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Editorial: Quit stalling nominations

Editorial Indiana Lawyer
January 6, 2010
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Indiana Lawyer Editorial


After languishing in the U.S. Senate for about 10 months, the nomination of Dawn Johnsen to lead the Office of Legal Counsel finally got some action.

We suppose "action" is in the eye of the beholder, because ultimately the Senate refused to take a final vote on the nomination of the Indiana University Maurer School of Law - Bloomington professor to hold the job as head of the Department of Justice's OLC. It's an office she worked for during the Clinton administration and led on an interim basis during that stint.

According to the Senate's rules, nominations must be acted upon by the end of the year of the legislative session. If that doesn't happen, nominations can be carried over into the next year's session by a unanimous agreement or sent back to the president for him to think over. This happened right before the Christmas holidays.

Now President Barack Obama must decide whether to renominate Johnsen and the other nominees the Senate refused to consider. Whether the president sticks with his original candidates or chooses new ones, the nomination process begins from square one.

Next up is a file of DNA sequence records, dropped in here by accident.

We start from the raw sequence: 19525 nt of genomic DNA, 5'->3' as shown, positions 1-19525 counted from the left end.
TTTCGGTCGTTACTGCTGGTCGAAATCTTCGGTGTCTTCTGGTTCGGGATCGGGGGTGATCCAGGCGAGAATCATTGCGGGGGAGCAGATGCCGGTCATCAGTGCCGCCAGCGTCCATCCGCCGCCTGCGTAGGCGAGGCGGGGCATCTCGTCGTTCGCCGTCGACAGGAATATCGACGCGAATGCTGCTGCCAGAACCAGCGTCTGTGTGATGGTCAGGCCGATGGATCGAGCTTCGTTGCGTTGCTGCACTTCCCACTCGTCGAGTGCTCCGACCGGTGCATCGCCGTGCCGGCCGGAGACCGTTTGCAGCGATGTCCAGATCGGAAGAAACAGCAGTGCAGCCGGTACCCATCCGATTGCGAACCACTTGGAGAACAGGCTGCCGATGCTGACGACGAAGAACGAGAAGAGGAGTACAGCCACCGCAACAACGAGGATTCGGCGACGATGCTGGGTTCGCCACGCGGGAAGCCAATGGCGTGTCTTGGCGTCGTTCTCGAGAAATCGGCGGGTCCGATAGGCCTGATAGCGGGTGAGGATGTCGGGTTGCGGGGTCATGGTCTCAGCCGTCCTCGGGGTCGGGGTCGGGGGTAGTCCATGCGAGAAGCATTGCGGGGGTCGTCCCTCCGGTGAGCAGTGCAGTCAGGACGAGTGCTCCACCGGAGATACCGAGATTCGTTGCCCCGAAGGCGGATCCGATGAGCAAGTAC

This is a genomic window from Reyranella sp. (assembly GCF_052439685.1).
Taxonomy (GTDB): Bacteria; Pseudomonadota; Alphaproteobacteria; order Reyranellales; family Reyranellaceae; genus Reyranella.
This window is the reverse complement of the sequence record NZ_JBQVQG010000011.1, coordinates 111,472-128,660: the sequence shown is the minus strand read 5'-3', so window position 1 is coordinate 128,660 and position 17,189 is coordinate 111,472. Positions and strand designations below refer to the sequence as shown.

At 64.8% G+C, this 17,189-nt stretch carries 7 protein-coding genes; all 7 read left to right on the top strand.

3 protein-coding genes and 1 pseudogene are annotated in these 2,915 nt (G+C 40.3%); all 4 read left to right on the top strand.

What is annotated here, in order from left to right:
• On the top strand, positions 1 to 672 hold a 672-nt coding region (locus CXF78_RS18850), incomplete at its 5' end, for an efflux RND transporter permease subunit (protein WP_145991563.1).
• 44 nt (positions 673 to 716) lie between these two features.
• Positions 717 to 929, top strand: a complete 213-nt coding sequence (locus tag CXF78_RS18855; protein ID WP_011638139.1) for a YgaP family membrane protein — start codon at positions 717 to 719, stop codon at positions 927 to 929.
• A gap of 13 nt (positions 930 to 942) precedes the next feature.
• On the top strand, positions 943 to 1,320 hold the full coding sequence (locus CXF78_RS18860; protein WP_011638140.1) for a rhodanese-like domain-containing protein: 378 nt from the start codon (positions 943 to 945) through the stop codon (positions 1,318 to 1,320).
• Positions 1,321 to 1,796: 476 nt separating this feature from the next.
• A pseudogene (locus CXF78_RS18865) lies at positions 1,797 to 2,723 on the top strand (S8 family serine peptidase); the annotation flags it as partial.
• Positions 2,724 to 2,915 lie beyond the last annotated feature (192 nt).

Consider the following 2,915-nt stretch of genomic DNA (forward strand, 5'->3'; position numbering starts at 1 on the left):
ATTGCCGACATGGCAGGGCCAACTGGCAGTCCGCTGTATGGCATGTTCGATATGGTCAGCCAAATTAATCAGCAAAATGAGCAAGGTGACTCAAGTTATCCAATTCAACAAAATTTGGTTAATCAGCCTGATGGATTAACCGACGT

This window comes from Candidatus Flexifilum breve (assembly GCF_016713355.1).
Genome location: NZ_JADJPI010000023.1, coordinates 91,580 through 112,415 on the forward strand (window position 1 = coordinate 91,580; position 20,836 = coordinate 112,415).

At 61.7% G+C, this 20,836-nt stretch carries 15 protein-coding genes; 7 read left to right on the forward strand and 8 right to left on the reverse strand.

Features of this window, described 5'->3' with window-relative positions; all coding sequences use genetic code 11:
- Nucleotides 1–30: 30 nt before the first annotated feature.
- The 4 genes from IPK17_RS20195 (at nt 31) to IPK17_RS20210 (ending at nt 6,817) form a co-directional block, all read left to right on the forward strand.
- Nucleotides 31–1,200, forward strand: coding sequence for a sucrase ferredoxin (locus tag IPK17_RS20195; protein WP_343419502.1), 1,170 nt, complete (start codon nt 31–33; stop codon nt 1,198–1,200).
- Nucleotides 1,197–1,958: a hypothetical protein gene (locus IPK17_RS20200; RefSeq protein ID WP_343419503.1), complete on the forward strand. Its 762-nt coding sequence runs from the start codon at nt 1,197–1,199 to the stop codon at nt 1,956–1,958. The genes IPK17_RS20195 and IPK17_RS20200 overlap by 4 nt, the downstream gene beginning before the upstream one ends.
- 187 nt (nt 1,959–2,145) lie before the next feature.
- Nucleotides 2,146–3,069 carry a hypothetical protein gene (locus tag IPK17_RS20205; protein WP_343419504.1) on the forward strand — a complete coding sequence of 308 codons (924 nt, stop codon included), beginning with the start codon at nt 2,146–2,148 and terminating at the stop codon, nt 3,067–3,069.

We sincerely hope that the president sticks with this nominee, and we'd like to see him flex some political muscle in getting her confirmed. She's proven to be a tough and fearlessly outspoken critic of things that are unjust and unfair. Such behavior appears to have earned her some political enemies, but we find tough and outspoken to be admirable qualities.

Johnsen is not without controversy. She incites the ire of abortion opponents because of her previous work as legal director for National Abortion Rights Action League, now known as NARAL Pro-Choice America.

Others are against Johnsen because of her criticism of the legal reasoning given to the George W. Bush administration by its OLC that cleared the way for changes in the way detainees suspected of terrorist connections were interrogated. Johnsen also criticized that office during the Bush administration for what some say undermined privacy and due process rights.